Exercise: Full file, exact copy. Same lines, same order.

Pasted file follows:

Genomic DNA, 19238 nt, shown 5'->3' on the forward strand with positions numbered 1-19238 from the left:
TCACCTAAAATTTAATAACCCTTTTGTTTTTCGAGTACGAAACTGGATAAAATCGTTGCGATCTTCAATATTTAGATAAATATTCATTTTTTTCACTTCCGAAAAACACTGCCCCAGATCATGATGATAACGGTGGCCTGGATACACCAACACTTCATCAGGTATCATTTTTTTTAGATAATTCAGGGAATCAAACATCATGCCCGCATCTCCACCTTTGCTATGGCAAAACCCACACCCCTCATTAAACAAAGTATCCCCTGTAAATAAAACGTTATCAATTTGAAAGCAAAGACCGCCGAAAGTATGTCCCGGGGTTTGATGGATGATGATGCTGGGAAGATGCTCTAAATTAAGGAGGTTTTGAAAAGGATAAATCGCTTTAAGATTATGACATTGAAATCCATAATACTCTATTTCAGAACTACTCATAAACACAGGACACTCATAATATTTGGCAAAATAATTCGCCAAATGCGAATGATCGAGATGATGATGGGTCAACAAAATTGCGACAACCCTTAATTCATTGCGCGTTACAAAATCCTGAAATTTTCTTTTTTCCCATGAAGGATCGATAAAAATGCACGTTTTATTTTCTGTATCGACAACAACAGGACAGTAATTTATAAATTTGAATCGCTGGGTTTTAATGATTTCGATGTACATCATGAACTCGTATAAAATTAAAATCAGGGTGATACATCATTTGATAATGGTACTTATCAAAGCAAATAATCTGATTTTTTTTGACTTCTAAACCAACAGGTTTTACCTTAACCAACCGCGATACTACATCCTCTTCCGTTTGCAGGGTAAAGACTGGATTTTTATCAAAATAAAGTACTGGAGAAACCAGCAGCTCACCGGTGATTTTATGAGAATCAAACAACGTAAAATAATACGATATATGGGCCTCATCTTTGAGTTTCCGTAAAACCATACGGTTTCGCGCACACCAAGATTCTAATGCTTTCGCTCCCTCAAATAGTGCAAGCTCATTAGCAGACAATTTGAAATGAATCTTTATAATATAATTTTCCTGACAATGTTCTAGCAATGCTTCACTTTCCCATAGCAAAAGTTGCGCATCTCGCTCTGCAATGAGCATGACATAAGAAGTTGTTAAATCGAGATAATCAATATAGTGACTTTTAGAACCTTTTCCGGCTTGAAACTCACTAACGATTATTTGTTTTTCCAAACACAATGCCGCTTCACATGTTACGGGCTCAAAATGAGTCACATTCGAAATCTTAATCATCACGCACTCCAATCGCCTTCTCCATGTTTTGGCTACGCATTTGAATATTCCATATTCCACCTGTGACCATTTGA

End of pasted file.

Genomic DNA, 19238 nt, shown 5'->3' on the forward strand with positions numbered 1-19238 from the left:
TCACCTAAAATTTAATAACCCTTTTGTTTTTCGAGTACGAAACTGGATAAAATCGTTGCGATCTTCAATATTTAGATAAATATTCATTTTTTTCACTTCCGAAAAACACTGCCCCAGATCATGATGATAACGGTGGCCTGGATACACCAACACTTCATCAGGTATCATTTTTTTTAGATAATTCAGGGAATCAAACATCATGCCCGCATCTCCACCTTTGCTATGGCAAAACCCACACCCCTCATTAAACAAAGTATCCCCTGTAAATAAAACGTTATCAATTTGAAAGCAAAGACCGCCGAAAGTATGTCCCGGGGTTTGATGGATGATGATGCTGGGAAGATGCTCTAAATTAAGGAGGTTTTGAAAAGGATAAATCGCTTTAAGATTATGACATTGAAATCCATAATACTCTATTTCAGAACTACTCATAAACACAGGACACTCATAATATTTGGCAAAATAATTCGCCAAATGCGAATGATCGAGATGATGATGGGTCAACAAAATTGCGACAACCCTTAATTCATTGCGCGTTACAAAATCCTGAAATTTTCTTTTTTCCCATGAAGGATCGATAAAAATGCACGTTTTATTTTCTGTATCGACAACAACAGGACAGTAATTTATAAATTTGAATCGCTGGGTTTTAATGATTTCGATGTACATCATGAACTCGTATAAAATTAAAATCAGGGTGATACATCATTTGATAATGGTACTTATCAAAGCAAATAATCTGATTTTTTTTGACTTCTAAACCAACAGGTTTTACCTTAACCAACCGCGATACTACATCCTCTTCCGTTTGCAGGGTAAAGACTGGATTTTTATCAAAATAAAGTACTGGAGAAACCAGCAGCTCACCGGTGATTTTATGAGAATCAAACAACGTAAAATAATACGATATATGGGCCTCATCTTTGAGTTTCCGTAAAACCATACGGTTTCGCGCACACCAAGATTCTAATGCTTTCGCTCCCTCAAATAGTGCAAGCTCATTAGCAGACAATTTGAAATGAATCTTTATAATATAATTTTCCTGACAATGTTCTAGCAATGCTTCACTTTCCCATAGCAAAAGTTGCGCATCTCGCTCTGCAATGAGCATGACATAAGAAGTTGTTAAATCGAGATAATCAATATAGTGACTTTTAGAACCTTTTCCGGCTTGAAACTCACTAACGATTATTTGTTTTTCCAAACACAATGCCGCTTCACATGTTACGGGCTCAAAATGAGTCACATTCGAAATCTTAATCATCACGCACTCCAATCGCCTTCTCCATGTTTTGGCTACGCATTTGAATATTCCATATTCCACCTGTGACCATTTGA